In an effort to avoid dangerous changes to the state Medicaid ER payment structure, WA/ACEP, working with the Washington State Medical Association (WSMA) and the Washington State Hospital Association (WSHA), successfully convinced state lawmakers to enact a budget provisio that includes a “Best Practices” approach to reduce unnecessary ER visits. Initially, the state sought to deny Medicaid payments for hundreds of common ER diagnosis, putting patients, hospitals and physicians at risk. This Best Practice approach is the product of more than a year of hard work by leaders of WA/ACEP, WSMA and WSHA. In order to avoid the Medicaid no-payment policy on July 1, 2012, hospitals are expected to adopt and implement the seven Best Practices by June 15, 2012. An attestation letter must also be submitted to the Health Care Authority. Please visit the links below to see how your Emergency Department can utilize these Best Practices to better serve its patients.
Best Practices Tool Kit
Seven Best Practices
Instructions for completing best practice documentation
Webinar Schedule (under Calendar of Events)
Prescribing Pain Medication Patient Education Poster (available in several languages)
Help Patients Choose the Right Place for Care – Patient education brochure
(Versions: English, Russian, Vietnamese, Spanish)
More Information ER is for Emergencies
Prescription Monitoring Program
Washington State Hospital Association
A Letter from the WA/ACEP Board of Directors Regarding Opioid Guidelines
March 31 – Washington Gov. Chris Gregoire suspended the April 1 implementation of the Zero Tolerance Policy that would have denied payments for treatment of Medicaid patients that the state retrospectively deemed to be non-emergency visits, according to WA/ACEP member Dr. Nathan Schlicher. The state legislature is still in special session this week considering its budget, which is now expected to include a physician-penned alternative plan, designed to help the state reach some of its budget tightening goals, but also uphold the national prudent layperson standard. “We hope that the legislature will close business next week, include in their work our alternative plan that is already drafted into a proviso in the house budget, and let us get to the work of improving the delivery of care,” said Dr. Schlicher, Associate Medical Director at St. Joseph Medical Center in Tacoma, WA and Legislative Affairs Chairman for the Washington ACEP Chapter. The Washington Health Care Authority (HCA) originally had proposed limiting Medicaid patients to three ED visits that the state determined were not emergencies. But as a legal battle got underway, the state revised their plan and offered the Zero Tolerance Policy. Read more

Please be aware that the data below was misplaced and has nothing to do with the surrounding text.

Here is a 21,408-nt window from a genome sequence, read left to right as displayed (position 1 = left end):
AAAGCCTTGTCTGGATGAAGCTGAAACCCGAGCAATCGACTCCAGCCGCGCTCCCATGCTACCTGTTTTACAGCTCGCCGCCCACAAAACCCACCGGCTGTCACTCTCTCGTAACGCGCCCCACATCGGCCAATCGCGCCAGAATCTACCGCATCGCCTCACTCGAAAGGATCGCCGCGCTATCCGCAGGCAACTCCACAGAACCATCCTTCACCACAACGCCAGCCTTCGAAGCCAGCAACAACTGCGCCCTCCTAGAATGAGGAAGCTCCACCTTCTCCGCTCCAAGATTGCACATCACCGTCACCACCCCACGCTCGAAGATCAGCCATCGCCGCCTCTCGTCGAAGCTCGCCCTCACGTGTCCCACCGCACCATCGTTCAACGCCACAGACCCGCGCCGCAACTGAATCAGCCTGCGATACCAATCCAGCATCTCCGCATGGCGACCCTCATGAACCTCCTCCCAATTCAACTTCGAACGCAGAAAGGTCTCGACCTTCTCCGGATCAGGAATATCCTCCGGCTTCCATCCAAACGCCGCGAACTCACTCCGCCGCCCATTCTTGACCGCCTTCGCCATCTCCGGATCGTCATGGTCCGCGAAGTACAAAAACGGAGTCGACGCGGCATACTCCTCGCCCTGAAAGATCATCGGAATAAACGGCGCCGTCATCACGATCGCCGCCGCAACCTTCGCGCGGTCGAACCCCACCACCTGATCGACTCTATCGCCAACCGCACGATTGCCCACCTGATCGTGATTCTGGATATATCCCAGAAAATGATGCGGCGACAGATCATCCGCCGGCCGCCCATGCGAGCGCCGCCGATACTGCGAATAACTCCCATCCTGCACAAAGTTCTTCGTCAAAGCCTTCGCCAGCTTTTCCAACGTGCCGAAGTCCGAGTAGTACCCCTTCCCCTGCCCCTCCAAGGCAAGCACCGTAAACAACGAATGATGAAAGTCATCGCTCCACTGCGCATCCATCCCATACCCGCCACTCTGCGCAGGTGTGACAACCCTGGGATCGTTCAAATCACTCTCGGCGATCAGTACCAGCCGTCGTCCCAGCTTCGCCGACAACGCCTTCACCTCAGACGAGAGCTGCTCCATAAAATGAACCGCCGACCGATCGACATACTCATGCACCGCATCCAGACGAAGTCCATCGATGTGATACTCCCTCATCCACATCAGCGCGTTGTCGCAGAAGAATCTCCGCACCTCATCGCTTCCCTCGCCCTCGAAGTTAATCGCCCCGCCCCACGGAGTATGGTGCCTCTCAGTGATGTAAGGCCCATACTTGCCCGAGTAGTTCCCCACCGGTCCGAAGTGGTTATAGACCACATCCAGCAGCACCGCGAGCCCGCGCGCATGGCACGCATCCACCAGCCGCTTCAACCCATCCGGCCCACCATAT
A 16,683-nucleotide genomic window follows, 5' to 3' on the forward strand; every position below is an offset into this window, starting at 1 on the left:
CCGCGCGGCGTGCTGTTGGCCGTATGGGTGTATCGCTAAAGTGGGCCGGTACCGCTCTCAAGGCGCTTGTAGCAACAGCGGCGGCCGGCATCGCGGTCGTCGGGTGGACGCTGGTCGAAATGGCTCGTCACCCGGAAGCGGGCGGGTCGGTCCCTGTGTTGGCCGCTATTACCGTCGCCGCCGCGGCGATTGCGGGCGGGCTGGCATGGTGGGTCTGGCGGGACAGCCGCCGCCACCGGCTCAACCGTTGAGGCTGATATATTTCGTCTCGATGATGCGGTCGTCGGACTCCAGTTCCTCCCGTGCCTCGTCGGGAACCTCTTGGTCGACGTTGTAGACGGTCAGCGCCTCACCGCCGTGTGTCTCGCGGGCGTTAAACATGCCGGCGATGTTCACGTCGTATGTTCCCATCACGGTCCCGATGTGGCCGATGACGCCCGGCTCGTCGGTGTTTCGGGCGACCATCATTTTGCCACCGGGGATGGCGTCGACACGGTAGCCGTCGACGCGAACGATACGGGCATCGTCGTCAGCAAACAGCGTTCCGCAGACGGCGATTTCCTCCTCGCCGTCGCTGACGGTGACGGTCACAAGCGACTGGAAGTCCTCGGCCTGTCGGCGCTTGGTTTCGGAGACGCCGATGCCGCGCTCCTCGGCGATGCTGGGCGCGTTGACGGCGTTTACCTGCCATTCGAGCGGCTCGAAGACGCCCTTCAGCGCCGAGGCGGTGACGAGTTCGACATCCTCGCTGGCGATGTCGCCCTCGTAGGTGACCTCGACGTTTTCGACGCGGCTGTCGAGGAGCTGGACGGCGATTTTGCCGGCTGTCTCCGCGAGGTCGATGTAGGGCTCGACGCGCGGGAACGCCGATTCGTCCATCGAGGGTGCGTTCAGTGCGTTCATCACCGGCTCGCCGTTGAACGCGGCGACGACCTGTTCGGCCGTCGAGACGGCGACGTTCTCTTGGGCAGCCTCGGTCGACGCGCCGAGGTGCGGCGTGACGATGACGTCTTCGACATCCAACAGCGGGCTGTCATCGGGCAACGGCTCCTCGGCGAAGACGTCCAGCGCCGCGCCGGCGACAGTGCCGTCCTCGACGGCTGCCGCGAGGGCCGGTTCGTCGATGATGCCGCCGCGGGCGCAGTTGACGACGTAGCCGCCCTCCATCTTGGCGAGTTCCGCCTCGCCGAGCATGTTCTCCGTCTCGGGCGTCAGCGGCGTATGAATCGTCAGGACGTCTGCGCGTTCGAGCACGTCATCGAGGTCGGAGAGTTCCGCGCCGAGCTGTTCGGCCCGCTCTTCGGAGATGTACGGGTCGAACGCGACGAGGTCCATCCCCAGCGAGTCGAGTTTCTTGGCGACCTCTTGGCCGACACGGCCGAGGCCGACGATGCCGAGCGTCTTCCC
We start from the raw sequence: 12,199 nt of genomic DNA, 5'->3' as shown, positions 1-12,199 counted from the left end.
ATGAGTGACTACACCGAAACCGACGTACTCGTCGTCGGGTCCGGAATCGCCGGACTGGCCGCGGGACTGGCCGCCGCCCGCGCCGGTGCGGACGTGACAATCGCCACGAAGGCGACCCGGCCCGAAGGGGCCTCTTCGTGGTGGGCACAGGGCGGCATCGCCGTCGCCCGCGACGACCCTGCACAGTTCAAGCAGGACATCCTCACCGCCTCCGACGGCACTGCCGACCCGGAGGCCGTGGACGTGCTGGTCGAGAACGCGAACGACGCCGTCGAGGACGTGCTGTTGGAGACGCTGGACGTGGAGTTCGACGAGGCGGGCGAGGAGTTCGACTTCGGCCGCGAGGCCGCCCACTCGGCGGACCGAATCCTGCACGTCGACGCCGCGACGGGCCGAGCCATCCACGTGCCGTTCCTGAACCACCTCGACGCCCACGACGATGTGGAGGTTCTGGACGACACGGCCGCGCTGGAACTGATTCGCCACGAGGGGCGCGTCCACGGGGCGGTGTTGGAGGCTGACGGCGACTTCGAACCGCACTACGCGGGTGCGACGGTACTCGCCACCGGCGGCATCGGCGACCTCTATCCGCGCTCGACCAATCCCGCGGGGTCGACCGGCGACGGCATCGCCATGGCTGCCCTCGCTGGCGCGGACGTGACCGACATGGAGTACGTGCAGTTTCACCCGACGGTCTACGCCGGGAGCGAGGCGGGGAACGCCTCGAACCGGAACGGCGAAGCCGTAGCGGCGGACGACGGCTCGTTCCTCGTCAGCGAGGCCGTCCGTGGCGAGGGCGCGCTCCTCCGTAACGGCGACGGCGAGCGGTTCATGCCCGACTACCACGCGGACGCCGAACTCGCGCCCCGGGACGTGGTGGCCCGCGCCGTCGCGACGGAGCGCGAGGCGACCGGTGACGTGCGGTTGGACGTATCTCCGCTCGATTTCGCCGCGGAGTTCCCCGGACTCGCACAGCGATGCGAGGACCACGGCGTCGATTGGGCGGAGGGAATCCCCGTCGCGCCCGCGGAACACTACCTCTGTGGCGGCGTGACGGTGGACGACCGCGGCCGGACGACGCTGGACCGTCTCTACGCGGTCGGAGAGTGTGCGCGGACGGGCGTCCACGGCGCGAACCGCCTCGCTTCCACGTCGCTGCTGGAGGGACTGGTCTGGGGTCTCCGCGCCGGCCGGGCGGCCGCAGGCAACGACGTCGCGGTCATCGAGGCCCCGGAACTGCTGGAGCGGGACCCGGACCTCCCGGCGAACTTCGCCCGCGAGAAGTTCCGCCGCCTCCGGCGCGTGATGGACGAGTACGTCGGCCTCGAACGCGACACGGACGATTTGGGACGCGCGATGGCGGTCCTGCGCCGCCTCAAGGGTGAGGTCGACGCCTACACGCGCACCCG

On April 1, the Washington State Healthcare Authority (HCA) plans to stop paying for all emergency department visits for Medicaid patients if HCA deems those visits “not medically necessary” in the ED setting. The HCA is pointing the finger squarely at Medicaid patients and distorting the issue to deny care to people with real emergencies.
Help protect Medicaid patients by asking your legislators to support an alternative plan proposed by the Washington Chapter of the American Academy of Emergency Physicians (WA/ACEP), Washington State Medical Association (WSMA), and Washington State Hospital Association (WSHA). Find out how you can help.